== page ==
Plagued by large scheduling gaps between fixtures, prone to postponed and cancelled games, and with the games themselves often taking place on less than ideal playing surfaces or not open to the public, the Reserve League as previously organized was far from ideal. The new MLS-USL PRO partnership thus has great promise for players who otherwise struggle to find first team playing time, creating a competitive playing environment for young homegrown players and college draft picks—and the fans that want to see them—that was otherwise lacking in the MLS Reserve League.

A report that first appeared on Tuesday said the Rochester Rhinos would be one of four USL PRO clubs that would initially form partnerships with MLS Clubs, in the case of the Rhinos with New England Revolution.

Speaking to the Rochester Democrat and Chronicle, Rochester Rhinos president Pat Ercoli compared the partnership to the one between the National Hockey League and the American Hockey League said. This raises the question of how the partnership between first division MLS and third division USL PRO will affect second division NASL. Ercoli said of a player who might be considering playing in the NASL, “Now that player has to make a decision: Do I want to be in Rochester where I’ll be seen by the MLS or to do I want to be in NASL where I might not be seen?”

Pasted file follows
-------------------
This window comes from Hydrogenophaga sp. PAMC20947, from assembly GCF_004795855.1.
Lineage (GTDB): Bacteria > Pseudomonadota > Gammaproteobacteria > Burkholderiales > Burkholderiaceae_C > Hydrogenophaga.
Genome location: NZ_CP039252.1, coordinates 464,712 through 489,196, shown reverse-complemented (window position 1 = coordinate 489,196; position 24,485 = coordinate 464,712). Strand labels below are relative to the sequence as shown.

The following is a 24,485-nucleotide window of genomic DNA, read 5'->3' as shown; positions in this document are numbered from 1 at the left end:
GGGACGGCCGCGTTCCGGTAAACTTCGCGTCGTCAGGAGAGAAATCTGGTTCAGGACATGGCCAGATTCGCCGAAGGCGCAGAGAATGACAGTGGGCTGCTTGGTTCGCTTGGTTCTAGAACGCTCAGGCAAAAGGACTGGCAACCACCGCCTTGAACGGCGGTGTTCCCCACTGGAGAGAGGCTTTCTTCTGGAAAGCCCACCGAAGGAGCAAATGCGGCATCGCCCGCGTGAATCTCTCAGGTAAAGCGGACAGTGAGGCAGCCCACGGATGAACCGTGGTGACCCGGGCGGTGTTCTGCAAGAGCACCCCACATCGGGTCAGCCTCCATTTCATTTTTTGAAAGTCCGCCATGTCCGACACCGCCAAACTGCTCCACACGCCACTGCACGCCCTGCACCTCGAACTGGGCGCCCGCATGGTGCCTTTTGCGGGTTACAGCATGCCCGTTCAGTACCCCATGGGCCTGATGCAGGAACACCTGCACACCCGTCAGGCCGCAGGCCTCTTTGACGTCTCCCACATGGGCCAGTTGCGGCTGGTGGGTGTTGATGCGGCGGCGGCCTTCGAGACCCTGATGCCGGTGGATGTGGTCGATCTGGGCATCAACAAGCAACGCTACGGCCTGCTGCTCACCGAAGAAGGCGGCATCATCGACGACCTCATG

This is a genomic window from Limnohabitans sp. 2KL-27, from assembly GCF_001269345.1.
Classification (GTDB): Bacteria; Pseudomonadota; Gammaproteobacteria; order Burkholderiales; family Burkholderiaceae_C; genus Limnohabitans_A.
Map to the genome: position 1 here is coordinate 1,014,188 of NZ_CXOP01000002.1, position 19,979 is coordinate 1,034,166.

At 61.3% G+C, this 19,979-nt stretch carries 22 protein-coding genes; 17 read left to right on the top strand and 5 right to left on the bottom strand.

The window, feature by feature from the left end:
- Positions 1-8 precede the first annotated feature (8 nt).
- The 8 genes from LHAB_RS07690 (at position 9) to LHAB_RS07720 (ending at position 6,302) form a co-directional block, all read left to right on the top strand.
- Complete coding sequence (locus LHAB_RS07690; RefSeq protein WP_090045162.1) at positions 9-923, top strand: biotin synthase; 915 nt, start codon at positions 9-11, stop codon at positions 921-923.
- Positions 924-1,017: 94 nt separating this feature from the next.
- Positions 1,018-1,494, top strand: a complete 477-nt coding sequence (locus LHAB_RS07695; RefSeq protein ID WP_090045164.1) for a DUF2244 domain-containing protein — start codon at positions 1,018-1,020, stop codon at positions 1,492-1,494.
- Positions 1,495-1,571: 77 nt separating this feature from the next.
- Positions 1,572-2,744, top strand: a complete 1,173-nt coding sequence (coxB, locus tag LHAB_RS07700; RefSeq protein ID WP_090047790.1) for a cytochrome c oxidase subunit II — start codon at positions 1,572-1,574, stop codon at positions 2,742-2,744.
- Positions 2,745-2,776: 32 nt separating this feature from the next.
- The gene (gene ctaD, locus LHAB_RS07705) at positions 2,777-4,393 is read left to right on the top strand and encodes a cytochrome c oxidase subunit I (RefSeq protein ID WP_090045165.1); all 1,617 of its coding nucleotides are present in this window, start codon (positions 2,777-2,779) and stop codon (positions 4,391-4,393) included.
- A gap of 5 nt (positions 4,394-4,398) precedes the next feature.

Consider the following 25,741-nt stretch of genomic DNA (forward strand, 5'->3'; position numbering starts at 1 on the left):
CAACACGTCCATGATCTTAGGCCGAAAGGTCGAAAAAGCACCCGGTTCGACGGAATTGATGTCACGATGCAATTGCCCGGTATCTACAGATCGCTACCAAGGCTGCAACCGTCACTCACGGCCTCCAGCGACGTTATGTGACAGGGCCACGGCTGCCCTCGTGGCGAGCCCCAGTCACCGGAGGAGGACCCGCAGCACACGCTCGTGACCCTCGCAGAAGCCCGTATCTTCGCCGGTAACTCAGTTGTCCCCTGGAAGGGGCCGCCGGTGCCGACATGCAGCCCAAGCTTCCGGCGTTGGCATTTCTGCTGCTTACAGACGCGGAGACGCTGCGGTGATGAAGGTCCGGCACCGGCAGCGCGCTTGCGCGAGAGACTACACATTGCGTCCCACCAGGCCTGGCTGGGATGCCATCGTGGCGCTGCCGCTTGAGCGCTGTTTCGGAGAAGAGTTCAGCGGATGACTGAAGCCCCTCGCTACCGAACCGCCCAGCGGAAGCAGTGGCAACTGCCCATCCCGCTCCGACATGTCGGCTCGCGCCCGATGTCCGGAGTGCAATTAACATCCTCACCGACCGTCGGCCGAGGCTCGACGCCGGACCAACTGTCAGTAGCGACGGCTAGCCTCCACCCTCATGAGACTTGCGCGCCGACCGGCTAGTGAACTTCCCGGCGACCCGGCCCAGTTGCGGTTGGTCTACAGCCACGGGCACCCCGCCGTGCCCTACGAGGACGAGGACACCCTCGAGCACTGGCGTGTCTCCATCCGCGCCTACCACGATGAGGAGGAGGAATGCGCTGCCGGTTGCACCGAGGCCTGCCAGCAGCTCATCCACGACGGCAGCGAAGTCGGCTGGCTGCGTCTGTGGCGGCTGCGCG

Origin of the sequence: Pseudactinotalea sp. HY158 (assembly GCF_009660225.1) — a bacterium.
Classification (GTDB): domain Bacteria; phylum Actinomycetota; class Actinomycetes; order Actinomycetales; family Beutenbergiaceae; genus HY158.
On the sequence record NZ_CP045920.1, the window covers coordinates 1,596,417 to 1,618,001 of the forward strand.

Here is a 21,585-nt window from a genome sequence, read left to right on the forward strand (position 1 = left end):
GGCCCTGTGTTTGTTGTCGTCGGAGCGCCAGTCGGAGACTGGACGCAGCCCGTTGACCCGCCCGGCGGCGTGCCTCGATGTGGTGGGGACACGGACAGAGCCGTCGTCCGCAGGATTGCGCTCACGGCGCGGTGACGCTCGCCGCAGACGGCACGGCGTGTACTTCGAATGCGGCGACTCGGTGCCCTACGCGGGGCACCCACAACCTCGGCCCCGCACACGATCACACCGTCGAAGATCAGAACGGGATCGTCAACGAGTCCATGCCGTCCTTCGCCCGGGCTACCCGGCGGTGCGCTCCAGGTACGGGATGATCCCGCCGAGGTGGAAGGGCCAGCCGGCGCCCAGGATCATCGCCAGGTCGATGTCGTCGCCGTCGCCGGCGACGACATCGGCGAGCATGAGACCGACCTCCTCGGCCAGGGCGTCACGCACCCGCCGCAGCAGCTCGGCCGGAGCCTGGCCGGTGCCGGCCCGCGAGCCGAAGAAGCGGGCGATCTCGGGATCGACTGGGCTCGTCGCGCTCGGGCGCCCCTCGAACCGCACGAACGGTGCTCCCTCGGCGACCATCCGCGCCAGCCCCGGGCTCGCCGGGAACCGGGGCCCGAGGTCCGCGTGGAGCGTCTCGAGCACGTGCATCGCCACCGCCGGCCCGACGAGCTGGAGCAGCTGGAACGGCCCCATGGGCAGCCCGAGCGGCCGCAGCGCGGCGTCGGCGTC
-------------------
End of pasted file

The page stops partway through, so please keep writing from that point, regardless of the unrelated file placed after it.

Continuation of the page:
UPDATE

In a post on the Union website, Kerith Gabriel writes,

In the case of the Union, the reserve league format announced by MLS Wednesday is not the exact structure Philadelphia will utilize. Instead, CEO and managing partner Nick Sakiewicz and team manager John Hackworth decided to expand on the club’s partnership with Harrisburg to infuse reserve league players onto the roster of the City Islanders. Those players would still be on the Union roster and the club would still hold all rights, and responsibility of player salaries. In the past where Union players were loaned for a game or two to a developmental affiliate, this new structure allows players to stay, practice and play vital games along their USL counterparts for an extended time – possibly even the entire length of a USL campaign.